The probabilities I got for parking between 4 and 22 cars are: Probability table

As it can be seen, there is a 'high' probability that the number of cars is going to move in the range $(6,15)$ (more or less). But as the question is for the most likely number, this number is $10$.

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  • $\begingroup$ Edited - replaced text $>=$ with TeX $\ge$ (\ge). $\endgroup$ – CiaPan Oct 9 '14 at 9:44
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Joannes' answer shows that that if there are $N$ parking spaces, the probability that exactly $n$ vehicles get parked is $$ p_N(n)=\frac{(N-n)!}{N!}\left[(N-n+1)^n-(N-n)^n\right]. $$ I'm going to analyze where this is maximized.

For fixed $N$, it looks like $p_N(n)$ increases to its maximum, then decreases, so we're looking for the smallest $n$ for which $p_N(n+1)-p_N(n)<0$. This inequality is equivalent to $$ \left(1+\frac{1}{N-n}\right)^n+\left(1-\frac{1}{N-n}\right)^{n+1}>2. $$ We can expand as a series $$ \sum_{k\geq 0} \left[{n\choose k}\frac{1}{(N-n)^k}+{n+1\choose k}\frac{(-1)^{k}}{(N-n)^k}\right]>2. $$ Here I'm going to be a little imprecise: we should be able to argue that $n=o(N)$ as $N\to\infty$, so terms in the sum above for $k$ large contribute little. If we only include terms with $k\leq 2$, this simplifies to $$ n^2+n>N, $$ so we should expect the $n$ maximizing $p_N(n)$ to be about $\sqrt{N}$.

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Let $X_i$ be a random variable where the $i$th vehicle parks.

Clearly $X_1=U[1,n]$, with $n=100$ in the specific example but lets keep it general at the moment.

Now, because the value of the car in the $i$th position is independent of $i$:

$$P(X_i|X_{i-1})=\begin{cases} \frac{n-\lfloor X_{i-1}\rfloor+1}{n-1}&,X_i= \lfloor X_{i-1}\rfloor-1\\ \frac{1}{n-1}&,X_i=x\lt X_{i-1}\\ \end{cases}$$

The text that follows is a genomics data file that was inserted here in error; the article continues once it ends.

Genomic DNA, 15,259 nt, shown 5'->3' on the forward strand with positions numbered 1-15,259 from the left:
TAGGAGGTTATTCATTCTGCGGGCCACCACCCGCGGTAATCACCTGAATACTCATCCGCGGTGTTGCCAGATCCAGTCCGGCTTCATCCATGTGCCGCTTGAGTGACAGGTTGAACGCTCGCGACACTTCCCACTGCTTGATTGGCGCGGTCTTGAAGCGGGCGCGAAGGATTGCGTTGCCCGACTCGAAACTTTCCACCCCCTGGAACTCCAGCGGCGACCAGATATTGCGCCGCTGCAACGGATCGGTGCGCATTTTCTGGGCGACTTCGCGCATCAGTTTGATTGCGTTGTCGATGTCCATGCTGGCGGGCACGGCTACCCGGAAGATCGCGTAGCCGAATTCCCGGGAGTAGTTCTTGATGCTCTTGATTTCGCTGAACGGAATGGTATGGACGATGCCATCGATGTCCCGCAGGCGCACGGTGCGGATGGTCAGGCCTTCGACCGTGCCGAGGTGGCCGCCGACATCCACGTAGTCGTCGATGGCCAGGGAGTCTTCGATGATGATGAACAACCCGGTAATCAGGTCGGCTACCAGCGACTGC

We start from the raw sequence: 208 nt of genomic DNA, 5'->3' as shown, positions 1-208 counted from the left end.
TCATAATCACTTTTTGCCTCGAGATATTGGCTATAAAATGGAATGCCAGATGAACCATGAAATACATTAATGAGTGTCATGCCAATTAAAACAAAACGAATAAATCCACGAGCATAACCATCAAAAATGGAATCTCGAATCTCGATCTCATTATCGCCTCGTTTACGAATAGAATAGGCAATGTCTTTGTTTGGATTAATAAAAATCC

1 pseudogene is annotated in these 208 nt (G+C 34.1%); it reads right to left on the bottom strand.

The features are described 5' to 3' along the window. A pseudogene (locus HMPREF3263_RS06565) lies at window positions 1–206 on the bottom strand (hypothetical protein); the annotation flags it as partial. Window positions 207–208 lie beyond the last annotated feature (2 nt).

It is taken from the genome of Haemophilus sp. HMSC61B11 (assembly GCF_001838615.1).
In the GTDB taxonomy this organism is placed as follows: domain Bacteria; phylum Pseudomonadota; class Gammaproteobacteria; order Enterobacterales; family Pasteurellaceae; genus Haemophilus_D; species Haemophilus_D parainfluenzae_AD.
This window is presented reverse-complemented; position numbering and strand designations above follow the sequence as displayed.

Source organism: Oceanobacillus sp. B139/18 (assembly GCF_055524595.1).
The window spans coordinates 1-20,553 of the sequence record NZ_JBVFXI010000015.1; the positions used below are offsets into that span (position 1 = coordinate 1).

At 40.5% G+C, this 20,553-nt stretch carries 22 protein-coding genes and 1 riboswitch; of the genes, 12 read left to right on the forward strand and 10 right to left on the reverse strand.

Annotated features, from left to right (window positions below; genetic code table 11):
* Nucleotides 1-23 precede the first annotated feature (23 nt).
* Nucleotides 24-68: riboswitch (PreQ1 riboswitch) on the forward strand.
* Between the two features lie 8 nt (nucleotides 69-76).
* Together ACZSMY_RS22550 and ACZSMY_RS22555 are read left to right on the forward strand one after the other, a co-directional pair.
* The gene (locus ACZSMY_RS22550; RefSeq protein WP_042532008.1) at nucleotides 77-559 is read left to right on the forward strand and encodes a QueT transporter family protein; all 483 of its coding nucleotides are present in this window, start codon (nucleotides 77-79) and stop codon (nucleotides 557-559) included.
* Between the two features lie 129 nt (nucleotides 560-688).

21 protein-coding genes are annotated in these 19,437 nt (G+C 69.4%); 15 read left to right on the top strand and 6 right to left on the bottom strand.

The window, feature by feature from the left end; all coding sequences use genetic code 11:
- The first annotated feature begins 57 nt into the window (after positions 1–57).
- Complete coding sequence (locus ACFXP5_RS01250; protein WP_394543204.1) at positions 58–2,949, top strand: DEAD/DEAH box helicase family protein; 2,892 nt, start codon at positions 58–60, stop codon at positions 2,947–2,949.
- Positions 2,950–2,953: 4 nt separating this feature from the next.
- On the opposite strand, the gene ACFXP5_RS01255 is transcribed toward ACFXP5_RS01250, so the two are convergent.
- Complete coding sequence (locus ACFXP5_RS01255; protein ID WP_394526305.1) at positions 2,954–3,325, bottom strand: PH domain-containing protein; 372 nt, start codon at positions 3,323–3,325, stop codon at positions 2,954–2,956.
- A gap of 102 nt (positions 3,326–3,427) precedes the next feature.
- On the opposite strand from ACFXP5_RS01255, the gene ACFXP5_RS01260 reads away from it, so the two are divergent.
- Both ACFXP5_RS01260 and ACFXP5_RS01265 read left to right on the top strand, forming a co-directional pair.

So the expected value of $X_i$ for $i\gt 1$ is:

$$\begin{align} E(X_i)&=\sum_{j=1}^{\lfloor X_{i-1}\rfloor-1}\frac{1}{n-1}j+\frac{n-\lfloor X_{i-1}\rfloor+1}{n-1}(\lfloor X_{i-1}\rfloor-1)\\ &=\frac{1}{n-1}\left(\frac{(\lfloor X_{i-1}\rfloor-1)\lfloor X_{i-1}\rfloor}{2}+(n-\lfloor X_{i-1}\rfloor+1)(\lfloor X_{i-1}\rfloor-1)\right)\\ &=\frac{1}{2(n-1)}\left(-\lfloor X_{i-1}\rfloor^2+(2n+2)\lfloor X_{i-1}\rfloor-2n-1\right)\\ &=\frac{(\lfloor X_{i-1}\rfloor-1)(-\lfloor X_{i-1}\rfloor+2n+1)}{2(n-1)}\\ \end{align}$$

Note that if $\lfloor X_{i-1}\rfloor=1$ then $E(X_{i})=0$ and if $\lfloor X_{i-1}\rfloor=2$ then $E(X_{i})=1$ as required.

Now I think that the linearity of expectation can be used (I would love feedback on why or why not) to say, for $n=100$.

$$\begin{align} E(X_0)&=50.5\\ E(X_{2})&\approx37.4\\ E(X_{3})&\approx29.8\\ E(X_{4})&\approx24.3\\ E(X_{5})&\approx20.6\\ E(X_{6})&\approx17.4\\ E(X_{7})&\approx14.9\\ E(X_{8})&\approx12.3\\ E(X_{9})&\approx10.5\\ E(X_{10})&\approx8.7\\ E(X_{11})&\approx6.8\\ E(X_{12})&\approx4.9\\ E(X_{13})&\approx3.0\\ E(X_{14})&\approx1\\ E(X_{15})&\approx0\\ \end{align}$$

So 14 robots can be expected to park.

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Edit: This is not the answer to the question asked. Instead, it assumes that a car higher tnan the lowest parked drives off and doesn't park.

Let $f(n)$ be the expected number that can park. This is not the most likely number. If the first car is $k$, we can now ignore all the cars above $k$, so the total number of cars expected to park is $1+f(k-1)$. As $k$ was chosen uniformly, we have a recurrence $f(n)=1+\frac 1n \sum_{i=1}^nf(n-1)$ with the proviso that $f(0)=0$ as once car $1$ parks no more can park.

I just plugged it into a spreadsheet, checking $f(3)=\frac {11}3$ and $f(4)=\frac {50}{24}$ by hand. I find $f(100) \approx 5.18378$

Added: I observe that $f(n)-f(n-1)=\frac 1n$, so $f(n)=H_n \approx \log n + \gamma$, the nth Harmonic number. I have not proved this.

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  • $\begingroup$ I don't think we can ignore all the cars above k in your third sentence. For example in the case n=100 if the first car to park happens to be car 3 then we have a much higher chance of parking 3 cars in total than 2 (as cars don't have to park in their own space). $\endgroup$ – tttppp Oct 16 '14 at 6:52
  • $\begingroup$ @tttppp: you are correct. I misread it, thinking that cars above the first car parked went away, instead of parking in the last available space. $\endgroup$ – Ross Millikan Oct 16 '14 at 15:43